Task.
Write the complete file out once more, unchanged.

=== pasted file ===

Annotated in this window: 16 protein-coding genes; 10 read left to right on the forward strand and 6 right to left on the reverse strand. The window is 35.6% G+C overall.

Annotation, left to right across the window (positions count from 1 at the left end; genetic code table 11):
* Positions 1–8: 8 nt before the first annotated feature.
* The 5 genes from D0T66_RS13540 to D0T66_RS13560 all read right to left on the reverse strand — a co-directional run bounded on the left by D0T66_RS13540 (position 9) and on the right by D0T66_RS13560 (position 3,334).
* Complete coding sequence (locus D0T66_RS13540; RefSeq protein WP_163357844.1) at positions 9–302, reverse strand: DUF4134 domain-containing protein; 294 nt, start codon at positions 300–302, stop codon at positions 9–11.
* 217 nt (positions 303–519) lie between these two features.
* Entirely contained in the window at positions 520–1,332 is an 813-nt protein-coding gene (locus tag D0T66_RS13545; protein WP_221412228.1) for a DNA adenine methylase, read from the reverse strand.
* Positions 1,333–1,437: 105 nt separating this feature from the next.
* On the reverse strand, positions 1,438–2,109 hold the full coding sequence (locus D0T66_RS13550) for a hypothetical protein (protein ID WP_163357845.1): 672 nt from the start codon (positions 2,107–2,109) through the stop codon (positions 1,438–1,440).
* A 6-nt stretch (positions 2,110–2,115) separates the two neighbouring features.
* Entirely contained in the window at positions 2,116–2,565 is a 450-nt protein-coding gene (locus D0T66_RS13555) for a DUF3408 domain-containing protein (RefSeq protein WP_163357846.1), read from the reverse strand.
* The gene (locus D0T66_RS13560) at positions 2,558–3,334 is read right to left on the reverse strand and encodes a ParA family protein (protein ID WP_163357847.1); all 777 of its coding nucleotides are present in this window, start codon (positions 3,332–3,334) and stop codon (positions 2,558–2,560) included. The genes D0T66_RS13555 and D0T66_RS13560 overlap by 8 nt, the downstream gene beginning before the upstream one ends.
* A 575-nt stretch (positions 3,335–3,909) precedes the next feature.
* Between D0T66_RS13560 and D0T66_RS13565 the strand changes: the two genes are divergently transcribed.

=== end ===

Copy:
Annotated in this window: 16 protein-coding genes; 10 read left to right on the forward strand and 6 right to left on the reverse strand. The window is 35.6% G+C overall.

Annotation, left to right across the window (positions count from 1 at the left end; genetic code table 11):
* Positions 1–8: 8 nt before the first annotated feature.
* The 5 genes from D0T66_RS13540 to D0T66_RS13560 all read right to left on the reverse strand — a co-directional run bounded on the left by D0T66_RS13540 (position 9) and on the right by D0T66_RS13560 (position 3,334).
* Complete coding sequence (locus D0T66_RS13540; RefSeq protein WP_163357844.1) at positions 9–302, reverse strand: DUF4134 domain-containing protein; 294 nt, start codon at positions 300–302, stop codon at positions 9–11.
* 217 nt (positions 303–519) lie between these two features.
* Entirely contained in the window at positions 520–1,332 is an 813-nt protein-coding gene (locus tag D0T66_RS13545; protein WP_221412228.1) for a DNA adenine methylase, read from the reverse strand.
* Positions 1,333–1,437: 105 nt separating this feature from the next.
* On the reverse strand, positions 1,438–2,109 hold the full coding sequence (locus D0T66_RS13550) for a hypothetical protein (protein ID WP_163357845.1): 672 nt from the start codon (positions 2,107–2,109) through the stop codon (positions 1,438–1,440).
* A 6-nt stretch (positions 2,110–2,115) separates the two neighbouring features.
* Entirely contained in the window at positions 2,116–2,565 is a 450-nt protein-coding gene (locus D0T66_RS13555) for a DUF3408 domain-containing protein (RefSeq protein WP_163357846.1), read from the reverse strand.
* The gene (locus D0T66_RS13560) at positions 2,558–3,334 is read right to left on the reverse strand and encodes a ParA family protein (protein ID WP_163357847.1); all 777 of its coding nucleotides are present in this window, start codon (positions 3,332–3,334) and stop codon (positions 2,558–2,560) included. The genes D0T66_RS13555 and D0T66_RS13560 overlap by 8 nt, the downstream gene beginning before the upstream one ends.
* A 575-nt stretch (positions 3,335–3,909) precedes the next feature.
* Between D0T66_RS13560 and D0T66_RS13565 the strand changes: the two genes are divergently transcribed.